WHEN MARTIN LUTHER KING JR. brought his campaign against segregation to Bull Connor's Birmingham, he laid siege to the bastion of Jim Crow. Birmingham was among the most segregated cities in the country at the time; King called it a city whose fathers had apparently never heard of Abraham Lincoln. Birmingham had also been the site of a horrific series of bombings of black churches and homes. In April 1963 King answered the call to bring his cause to the city. When King landed in jail on Good Friday for violating an injunction prohibiting demonstrations, he used the time to meditate on the counsel of prudence with which Birmingham's white ministers had greeted his campaign. King's "Letter from a Birmingham Jail" was the result.

Reading the letter 40 years later is a humbling experience. Perhaps most striking is King's seething anger over the indignities of segregation:

I guess it is easy for those who have never felt the stinging darts of segregation to say, "Wait." But when . . . you suddenly find your tongue twisted and your speech stammering as you seek to explain to your 6-year-old daughter why she can't go to the public amusement park that has just been advertised on television, and see tears welling up in her eyes when she is told that Funtown is closed to colored children . . .

As it happens, Birmingham's Condoleezza Rice was 8-years-old when King wrote those words in the Birmingham jail. Her confirmation as United States secretary of State this past week closed a loop, even if no one seemed to notice.

Eight days after that Good Friday in 1963, King was released from jail. On May 10 he announced a historic desegregation agreement with Birmingham's business community. On the strength of his victory in Birmingham he led the March on Washington on August 28 and gave his great "I have a dream" speech on the steps of the Lincoln Memorial. Only 18 days later, however, amid the continuing tumult over what King called Birmingham's "partial and grudging compliance" with the settlement terms he had secured, Birmingham was the scene of a bitter sequel to the events of that spring.

On September 15, 1963, Birmingham's Sixteenth Street Baptist Church was holding its annual Youth Day when a bomb exploded in the basement and killed four girls who had slipped out of Bible class early to lead the adult services later that morning. Among the four dead was Denise McNair. Had she lived, Denise McNair would be 53 today.

IN NUMEROUS FORMAL SPEECHES she gave and informal remarks she made while holding the position of National Security Advisor, Rice recalled her ties to Birmingham and to her "friend and playmate" Denise McNair. In the Vanderbilt University commencement speech she gave on May 17, 2004, for example, Rice said:

I grew up in Birmingham, Alabama, before the Civil Rights movement--a place that was once described, with no exaggeration, as the most thoroughly segregated city in the country. I know what it means to hold dreams and aspirations when half your neighbors think you are incapable of, or uninterested in, anything better.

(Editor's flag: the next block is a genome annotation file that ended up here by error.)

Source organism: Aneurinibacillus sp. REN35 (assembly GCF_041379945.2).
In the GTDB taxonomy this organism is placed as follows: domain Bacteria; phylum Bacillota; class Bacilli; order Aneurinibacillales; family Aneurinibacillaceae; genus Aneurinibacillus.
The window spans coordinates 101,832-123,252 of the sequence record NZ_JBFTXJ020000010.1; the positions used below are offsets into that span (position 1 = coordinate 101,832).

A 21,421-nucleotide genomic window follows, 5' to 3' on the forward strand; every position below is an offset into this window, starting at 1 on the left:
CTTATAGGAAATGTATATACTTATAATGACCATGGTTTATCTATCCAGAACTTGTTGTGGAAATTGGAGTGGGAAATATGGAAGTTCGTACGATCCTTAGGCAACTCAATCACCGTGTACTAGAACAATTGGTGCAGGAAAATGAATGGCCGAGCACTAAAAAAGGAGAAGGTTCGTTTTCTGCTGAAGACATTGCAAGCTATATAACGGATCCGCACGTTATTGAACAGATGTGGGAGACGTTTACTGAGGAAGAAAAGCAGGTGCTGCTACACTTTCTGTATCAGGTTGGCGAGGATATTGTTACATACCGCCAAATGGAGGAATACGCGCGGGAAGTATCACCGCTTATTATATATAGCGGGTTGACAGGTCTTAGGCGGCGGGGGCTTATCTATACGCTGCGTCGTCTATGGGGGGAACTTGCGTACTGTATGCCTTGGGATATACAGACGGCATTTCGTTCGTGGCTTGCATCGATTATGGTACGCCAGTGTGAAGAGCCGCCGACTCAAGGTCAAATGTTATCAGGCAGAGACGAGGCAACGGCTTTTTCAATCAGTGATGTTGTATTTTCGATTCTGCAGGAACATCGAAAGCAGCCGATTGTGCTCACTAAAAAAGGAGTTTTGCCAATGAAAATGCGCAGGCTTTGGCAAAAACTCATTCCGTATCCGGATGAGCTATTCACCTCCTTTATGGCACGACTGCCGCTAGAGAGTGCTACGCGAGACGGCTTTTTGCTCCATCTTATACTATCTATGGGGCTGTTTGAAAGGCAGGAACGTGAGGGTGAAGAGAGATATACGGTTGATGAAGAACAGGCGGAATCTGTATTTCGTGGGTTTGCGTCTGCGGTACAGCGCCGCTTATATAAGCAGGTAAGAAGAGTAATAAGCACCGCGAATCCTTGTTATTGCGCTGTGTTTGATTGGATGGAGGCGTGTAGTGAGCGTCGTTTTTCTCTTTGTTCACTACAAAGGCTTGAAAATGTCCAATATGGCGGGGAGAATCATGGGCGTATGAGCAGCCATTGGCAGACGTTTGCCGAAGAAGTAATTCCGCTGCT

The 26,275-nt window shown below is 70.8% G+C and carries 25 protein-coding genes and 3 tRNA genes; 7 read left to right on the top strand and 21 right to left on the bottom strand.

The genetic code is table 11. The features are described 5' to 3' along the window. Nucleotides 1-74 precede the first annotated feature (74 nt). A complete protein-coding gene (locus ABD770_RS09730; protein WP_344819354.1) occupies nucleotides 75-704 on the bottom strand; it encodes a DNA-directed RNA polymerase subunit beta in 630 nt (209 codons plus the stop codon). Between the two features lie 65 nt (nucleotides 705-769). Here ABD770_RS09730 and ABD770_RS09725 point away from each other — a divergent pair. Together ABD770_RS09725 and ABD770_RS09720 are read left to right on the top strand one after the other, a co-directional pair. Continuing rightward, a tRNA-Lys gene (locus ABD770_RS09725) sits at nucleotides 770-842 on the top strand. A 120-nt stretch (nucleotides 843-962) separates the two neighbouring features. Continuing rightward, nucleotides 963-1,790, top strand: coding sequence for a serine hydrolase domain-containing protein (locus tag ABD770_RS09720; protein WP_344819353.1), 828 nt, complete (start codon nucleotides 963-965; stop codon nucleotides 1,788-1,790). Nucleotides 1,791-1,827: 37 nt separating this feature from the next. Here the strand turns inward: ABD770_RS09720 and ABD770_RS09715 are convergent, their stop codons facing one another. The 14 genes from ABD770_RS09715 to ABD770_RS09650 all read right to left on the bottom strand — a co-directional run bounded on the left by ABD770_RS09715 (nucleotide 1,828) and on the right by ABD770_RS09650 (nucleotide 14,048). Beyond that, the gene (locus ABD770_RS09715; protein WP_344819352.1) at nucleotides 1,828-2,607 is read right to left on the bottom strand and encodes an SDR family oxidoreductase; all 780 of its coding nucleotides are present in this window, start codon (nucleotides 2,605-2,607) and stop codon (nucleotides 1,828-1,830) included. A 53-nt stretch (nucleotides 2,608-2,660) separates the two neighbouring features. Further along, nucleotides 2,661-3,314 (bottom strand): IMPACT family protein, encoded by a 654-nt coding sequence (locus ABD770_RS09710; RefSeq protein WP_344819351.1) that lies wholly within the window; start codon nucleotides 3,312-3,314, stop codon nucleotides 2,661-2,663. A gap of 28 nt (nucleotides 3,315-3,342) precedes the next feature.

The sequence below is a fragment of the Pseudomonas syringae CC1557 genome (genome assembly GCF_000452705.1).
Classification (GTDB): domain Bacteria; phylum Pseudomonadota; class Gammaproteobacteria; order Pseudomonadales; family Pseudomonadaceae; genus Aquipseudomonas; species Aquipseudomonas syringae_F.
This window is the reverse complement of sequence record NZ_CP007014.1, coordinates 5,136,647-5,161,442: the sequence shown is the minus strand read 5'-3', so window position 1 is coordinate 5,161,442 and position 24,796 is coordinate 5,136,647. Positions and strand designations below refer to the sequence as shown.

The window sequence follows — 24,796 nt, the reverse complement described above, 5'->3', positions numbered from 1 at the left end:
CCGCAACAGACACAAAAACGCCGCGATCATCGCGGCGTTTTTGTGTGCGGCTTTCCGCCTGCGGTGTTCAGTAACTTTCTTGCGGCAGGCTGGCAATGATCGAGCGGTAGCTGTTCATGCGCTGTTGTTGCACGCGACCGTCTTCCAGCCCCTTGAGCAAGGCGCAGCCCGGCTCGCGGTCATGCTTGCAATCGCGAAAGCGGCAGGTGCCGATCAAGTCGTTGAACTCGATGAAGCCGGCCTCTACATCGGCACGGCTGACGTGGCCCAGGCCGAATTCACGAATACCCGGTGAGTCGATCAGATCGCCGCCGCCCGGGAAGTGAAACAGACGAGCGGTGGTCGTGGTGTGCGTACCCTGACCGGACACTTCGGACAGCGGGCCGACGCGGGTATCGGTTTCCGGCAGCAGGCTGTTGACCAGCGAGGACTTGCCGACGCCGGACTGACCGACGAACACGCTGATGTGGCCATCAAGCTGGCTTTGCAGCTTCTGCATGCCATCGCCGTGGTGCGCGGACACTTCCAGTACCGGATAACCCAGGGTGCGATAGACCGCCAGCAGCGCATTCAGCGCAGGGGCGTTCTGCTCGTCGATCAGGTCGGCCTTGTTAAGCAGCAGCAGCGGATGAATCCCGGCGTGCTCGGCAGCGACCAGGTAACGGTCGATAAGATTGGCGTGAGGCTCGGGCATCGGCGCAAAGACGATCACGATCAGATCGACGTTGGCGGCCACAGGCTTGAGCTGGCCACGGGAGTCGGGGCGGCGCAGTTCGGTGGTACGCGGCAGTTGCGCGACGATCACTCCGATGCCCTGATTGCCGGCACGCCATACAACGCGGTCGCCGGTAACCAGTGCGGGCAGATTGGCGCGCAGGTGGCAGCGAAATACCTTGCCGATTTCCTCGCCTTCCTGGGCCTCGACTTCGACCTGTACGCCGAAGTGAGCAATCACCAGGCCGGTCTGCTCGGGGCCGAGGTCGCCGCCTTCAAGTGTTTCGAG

I know what it's like to live with segregation in an atmosphere of hostility, and contempt, and cold stares, and the ever-present threat of violence, a threat that sometimes erupted into the real thing.

I remembered the bombing of that Sunday school at 16th Street Baptist Church in Birmingham in 1963. I did not see it happen, but I heard it happen and I felt it happen, just a few blocks away at my father's church. It is a sound that I will never forget, that will forever reverberate in my ears. That bomb took the lives of four young girls, including my friend and playmate Denise McNair. The crime was calculated, not random. It was meant to suck the hope out of young lives, bury their aspirations, and ensure that old fears would be propelled forward into the next generation.

Rice added that "those fears were not propelled forward. Those terrorists failed."

The bombing of the Sixteenth Street Baptist Church had been the handiwork of former members of the Ku Klux Klan--brothers under the hood to former Ku Klux Klan Grand Kleagle and current Democratic United States Senator Robert Byrd. Byrd of course opposed Rice's confirmation as Secretary of State last week. Standing shoulder to shoulder with Byrd and 11 other Democratic senators in opposing Rice's confirmation was Democratic senator Mark Dayton who is, oddly enough, the occupant of Hubert Humphrey's seat in the Senate. History takes strange turns and politics makes strange bedfellows.

In ascending to the first among cabinet offices Rice becomes the first cabinet officer in the line of presidential succession. Rice's ascent represents fulfillment of a "promise" that Martin Luther King offered in the form of his "dream" in the summer of 1963. The promise traced its roots back to the Emancipation Proclamation and, Lincoln and King both insisted, to the Declaration of Independence. In 1864 Lincoln wrote in response to prominent Democrats who urged him to rescind the Emancipation Proclamation: "The promise, being made, must be kept." The fulfillment of the promise represented by Rice's ascent is one in which all Americans can rightfully take pride.

Scott Johnson is a contributor to the blog Power Line and a contributing writer to The Daily Standard.

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